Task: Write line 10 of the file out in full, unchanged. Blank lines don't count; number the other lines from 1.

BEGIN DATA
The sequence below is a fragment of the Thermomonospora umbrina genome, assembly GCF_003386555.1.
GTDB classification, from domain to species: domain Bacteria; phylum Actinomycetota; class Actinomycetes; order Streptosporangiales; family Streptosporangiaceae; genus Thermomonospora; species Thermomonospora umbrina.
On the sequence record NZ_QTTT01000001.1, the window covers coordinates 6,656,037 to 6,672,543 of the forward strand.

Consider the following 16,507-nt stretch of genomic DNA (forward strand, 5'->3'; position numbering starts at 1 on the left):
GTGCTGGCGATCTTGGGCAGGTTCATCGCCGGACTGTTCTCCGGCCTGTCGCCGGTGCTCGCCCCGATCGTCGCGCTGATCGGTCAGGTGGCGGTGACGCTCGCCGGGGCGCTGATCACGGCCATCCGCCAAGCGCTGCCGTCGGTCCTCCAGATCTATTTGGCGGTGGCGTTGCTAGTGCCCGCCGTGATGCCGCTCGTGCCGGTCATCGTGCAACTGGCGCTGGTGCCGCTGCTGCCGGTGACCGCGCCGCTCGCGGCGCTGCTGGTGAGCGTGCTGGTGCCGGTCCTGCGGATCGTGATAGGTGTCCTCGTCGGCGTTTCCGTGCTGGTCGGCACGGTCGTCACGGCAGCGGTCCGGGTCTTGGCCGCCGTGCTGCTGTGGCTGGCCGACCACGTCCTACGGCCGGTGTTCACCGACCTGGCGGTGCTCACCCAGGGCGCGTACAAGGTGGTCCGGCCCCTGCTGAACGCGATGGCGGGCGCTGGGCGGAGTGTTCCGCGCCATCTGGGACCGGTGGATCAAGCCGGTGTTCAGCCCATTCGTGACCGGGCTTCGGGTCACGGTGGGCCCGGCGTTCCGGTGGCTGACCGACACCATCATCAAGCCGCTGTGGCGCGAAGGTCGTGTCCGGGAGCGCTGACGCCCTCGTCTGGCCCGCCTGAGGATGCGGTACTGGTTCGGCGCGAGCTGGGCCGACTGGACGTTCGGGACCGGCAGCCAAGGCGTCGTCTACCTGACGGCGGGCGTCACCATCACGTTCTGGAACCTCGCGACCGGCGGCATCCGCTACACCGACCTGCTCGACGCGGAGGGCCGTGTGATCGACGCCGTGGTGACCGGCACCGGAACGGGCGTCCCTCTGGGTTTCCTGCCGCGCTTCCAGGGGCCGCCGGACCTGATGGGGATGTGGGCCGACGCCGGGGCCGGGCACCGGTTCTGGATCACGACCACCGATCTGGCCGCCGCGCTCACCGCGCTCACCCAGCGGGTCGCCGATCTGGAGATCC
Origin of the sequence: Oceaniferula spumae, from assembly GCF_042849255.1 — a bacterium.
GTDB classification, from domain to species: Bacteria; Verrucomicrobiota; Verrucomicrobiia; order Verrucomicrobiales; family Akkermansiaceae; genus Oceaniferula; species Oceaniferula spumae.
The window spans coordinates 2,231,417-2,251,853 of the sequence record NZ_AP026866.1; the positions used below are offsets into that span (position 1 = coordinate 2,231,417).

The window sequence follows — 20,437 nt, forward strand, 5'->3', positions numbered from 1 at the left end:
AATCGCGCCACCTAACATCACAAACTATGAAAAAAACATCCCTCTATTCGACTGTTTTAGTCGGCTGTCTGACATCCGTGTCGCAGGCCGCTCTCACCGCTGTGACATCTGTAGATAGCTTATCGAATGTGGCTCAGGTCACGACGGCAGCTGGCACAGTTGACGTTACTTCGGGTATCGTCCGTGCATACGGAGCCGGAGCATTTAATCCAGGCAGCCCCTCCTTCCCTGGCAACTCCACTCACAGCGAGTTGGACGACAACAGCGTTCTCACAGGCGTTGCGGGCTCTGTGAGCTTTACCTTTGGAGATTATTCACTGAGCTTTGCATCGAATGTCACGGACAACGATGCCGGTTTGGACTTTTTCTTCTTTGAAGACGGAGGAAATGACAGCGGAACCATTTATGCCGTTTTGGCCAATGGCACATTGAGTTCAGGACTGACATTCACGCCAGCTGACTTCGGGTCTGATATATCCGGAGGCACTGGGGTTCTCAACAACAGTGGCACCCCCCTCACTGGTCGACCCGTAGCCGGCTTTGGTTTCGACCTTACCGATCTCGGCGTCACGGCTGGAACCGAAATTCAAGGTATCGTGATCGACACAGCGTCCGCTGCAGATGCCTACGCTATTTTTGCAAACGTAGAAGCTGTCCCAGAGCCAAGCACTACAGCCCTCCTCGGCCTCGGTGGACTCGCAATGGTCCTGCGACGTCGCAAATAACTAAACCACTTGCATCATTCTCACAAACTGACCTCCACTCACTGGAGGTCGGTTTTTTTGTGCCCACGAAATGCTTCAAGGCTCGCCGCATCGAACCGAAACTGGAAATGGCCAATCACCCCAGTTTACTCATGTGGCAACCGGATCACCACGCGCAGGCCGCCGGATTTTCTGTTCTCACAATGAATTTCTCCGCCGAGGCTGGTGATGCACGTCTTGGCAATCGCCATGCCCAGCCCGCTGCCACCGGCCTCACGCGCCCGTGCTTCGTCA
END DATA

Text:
AATCGCGCCACCTAACATCACAAACTATGAAAAAAACATCCCTCTATTCGACTGTTTTAGTCGGCTGTCTGACATCCGTGTCGCAGGCCGCTCTCACCGCTGTGACATCTGTAGATAGCTTATCGAATGTGGCTCAGGTCACGACGGCAGCTGGCACAGTTGACGTTACTTCGGGTATCGTCCGTGCATACGGAGCCGGAGCATTTAATCCAGGCAGCCCCTCCTTCCCTGGCAACTCCACTCACAGCGAGTTGGACGACAACAGCGTTCTCACAGGCGTTGCGGGCTCTGTGAGCTTTACCTTTGGAGATTATTCACTGAGCTTTGCATCGAATGTCACGGACAACGATGCCGGTTTGGACTTTTTCTTCTTTGAAGACGGAGGAAATGACAGCGGAACCATTTATGCCGTTTTGGCCAATGGCACATTGAGTTCAGGACTGACATTCACGCCAGCTGACTTCGGGTCTGATATATCCGGAGGCACTGGGGTTCTCAACAACAGTGGCACCCCCCTCACTGGTCGACCCGTAGCCGGCTTTGGTTTCGACCTTACCGATCTCGGCGTCACGGCTGGAACCGAAATTCAAGGTATCGTGATCGACACAGCGTCCGCTGCAGATGCCTACGCTATTTTTGCAAACGTAGAAGCTGTCCCAGAGCCAAGCACTACAGCCCTCCTCGGCCTCGGTGGACTCGCAATGGTCCTGCGACGTCGCAAATAACTAAACCACTTGCATCATTCTCACAAACTGACCTCCACTCACTGGAGGTCGGTTTTTTTGTGCCCACGAAATGCTTCAAGGCTCGCCGCATCGAACCGAAACTGGAAATGGCCAATCACCCCAGTTTACTCATGTGGCAACCGGATCACCACGCGCAGGCCGCCGGATTTTCTGTTCTCACAATGAATTTCTCCGCCGAGGCTGGTGATGCACGTCTTGGCAATCGCCATGCCCAGCCCGCTGCCACCGGCCTCACGCGCCCGTGCTTCGTCA